But on the Serengeti, this didn't work anymore. From our ape heritage, women needed to take care of children. And to get enough food to survive, men had to leave on multi-day hunting excursions. Cooperation in a hunting was mandatory. Although we eventually learned endurance, like wolves, especially early on, the only way to get prey was to work together. Competition for mating rights had no more place in the new world. Especially not when they started picking up elk thighbones, and gaining the power to kill with a blow. Another structure that died out were alpha males and harems. Even "lesser" men had to have a franchise in the future of the group, or there wasn't enough reason for them to cooperate. Pair-bonding, or love, gave them this franchise. A guarentee of passing on his genes. This is why the popular use of Darwinian always pisses me off. Humanity is one of the most cooperative species on the planet, and that's what makes us the most powerful species on the planet.
Furthermore, any male ape that would only share meat with his own children had a distinct genetic advantage. Genes that promoted either more or less altruistic behavior were at a disadvantage.
Thus, the ancient mammal instinct of pair-bonding was pulled from inactive duty by mutation and kept in service by selection.
Another part of why I love science so is the way that as better and more complete theories develop, everything begins to connect together. Ends meet and the structure as a whole is reinforced.
Pair-bonding was also heavily connected to sex. An the article says, they've only studied men so far. And furthermore, even a specific subset of them. But so far we've shown a lot of connections, ones that aren't present in many other animals, between our "romance system" and our sexual one. I really can't wait until Fisher and Brown have studied how women are wired. But everything in this article, discerned from the mental shape of love, is supported by the observational, anthropological and zoological data encoded in the forty year old book, the Naked Ape. And that one can definitely tell you: breaking down the mating habits of our proto-chimp ancestors took some unique solutions. And I'm sure you'll all agree with me that what they stumbled on, a complex cocktail of pleasure and affection chemicals released by sex, was a damn good one.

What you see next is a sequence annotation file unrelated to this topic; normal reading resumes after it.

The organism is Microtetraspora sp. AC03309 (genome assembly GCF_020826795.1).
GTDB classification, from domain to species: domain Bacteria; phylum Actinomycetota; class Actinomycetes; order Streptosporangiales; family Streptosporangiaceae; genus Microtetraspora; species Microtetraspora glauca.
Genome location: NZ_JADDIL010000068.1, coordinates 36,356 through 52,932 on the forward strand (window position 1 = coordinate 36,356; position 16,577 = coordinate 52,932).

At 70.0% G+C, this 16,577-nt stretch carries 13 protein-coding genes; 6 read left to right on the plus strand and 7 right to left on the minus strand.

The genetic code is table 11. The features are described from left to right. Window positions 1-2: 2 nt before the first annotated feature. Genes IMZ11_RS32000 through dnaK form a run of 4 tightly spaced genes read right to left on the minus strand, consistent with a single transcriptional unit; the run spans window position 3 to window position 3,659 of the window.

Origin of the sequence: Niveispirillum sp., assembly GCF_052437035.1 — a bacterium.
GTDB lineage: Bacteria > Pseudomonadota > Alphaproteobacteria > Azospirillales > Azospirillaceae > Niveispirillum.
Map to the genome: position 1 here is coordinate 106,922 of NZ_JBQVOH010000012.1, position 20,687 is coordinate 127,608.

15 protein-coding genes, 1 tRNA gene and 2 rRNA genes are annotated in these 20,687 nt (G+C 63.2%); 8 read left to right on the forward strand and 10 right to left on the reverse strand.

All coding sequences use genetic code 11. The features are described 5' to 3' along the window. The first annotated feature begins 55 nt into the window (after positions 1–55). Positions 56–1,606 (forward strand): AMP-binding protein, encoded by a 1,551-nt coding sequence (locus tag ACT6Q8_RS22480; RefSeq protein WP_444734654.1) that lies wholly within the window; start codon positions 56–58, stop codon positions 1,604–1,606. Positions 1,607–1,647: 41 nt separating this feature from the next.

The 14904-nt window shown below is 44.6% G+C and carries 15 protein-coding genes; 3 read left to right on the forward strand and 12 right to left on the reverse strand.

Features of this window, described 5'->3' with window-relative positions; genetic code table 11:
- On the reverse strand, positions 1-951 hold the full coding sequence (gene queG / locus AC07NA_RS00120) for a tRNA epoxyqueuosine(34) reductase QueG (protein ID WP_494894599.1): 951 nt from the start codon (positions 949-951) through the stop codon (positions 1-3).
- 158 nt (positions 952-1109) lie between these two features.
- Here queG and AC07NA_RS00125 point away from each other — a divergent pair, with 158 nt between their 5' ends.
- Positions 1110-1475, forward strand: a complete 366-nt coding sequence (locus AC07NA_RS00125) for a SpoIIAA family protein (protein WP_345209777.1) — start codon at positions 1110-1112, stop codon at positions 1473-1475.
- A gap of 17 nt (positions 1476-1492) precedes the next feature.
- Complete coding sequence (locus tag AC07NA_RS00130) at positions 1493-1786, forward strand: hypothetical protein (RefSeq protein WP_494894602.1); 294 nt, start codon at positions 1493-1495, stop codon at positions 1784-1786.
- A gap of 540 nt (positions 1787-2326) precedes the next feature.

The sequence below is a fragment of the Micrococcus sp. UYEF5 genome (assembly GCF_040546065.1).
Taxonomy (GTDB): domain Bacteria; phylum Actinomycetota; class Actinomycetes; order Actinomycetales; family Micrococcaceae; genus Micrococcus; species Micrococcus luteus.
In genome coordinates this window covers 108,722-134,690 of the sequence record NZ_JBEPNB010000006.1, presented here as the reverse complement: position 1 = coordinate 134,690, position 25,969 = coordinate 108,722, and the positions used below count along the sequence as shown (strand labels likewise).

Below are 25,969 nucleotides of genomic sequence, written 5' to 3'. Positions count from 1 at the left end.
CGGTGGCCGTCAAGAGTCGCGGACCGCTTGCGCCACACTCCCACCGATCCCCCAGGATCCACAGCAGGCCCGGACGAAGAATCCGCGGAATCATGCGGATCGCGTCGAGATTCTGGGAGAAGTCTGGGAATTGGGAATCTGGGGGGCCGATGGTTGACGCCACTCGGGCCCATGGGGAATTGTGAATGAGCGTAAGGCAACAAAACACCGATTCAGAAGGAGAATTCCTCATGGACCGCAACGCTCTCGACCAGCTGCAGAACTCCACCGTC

Some interesting factoids:
Semen literally contains pheromones that strengthen the romance system in women. An amusing, but groundless speculation: this could be why many guys like it when their partner swallows.
A bit of the reason we like doggie style may simply be mechanical; ie, how the friction occurs. But another part may be the "lordosis" posture. A vast majority of female mammals, to indicate that they're ready for mating, will raise their hips towards their mate, and look back over their shoulder. This apparently still jabs a poker into the most primitive, instinctual parts of our brain, branding "Iz tiem for sex now?" right down to our neurons.
Now, I keep saying pair-bonding, but that's not necessarily accurate. We apes come from a pretty hedonistic free-for-all sexual mannerism background. Pull an old behavior from your butt, clean it off, and staple it on, it's not going to completely supplant the old one. (Especially when some degree of variability is a pro-adaptive trait). While monogamy was adaptive enough, I'd imagine that polyamory would be a useful enough trait to have some biological basis in the here and now.
Of course, I'm sure there are a lot of reasons for non-monogamous behavior. But I'd be really fascinated to see a study of self-identified polygamous and polyamorous individuals. There's a lot of focus on it being purely about sex, about jabbing that sexual impulse reward button. Though this is just a guess, I'd be willing to bet that in most of them, those same connections exist between the sex and romance centers.
And that's another reason people don't like science poking into the boudoir. It's challenging. If reality challenges your prejudices, what are you going to do?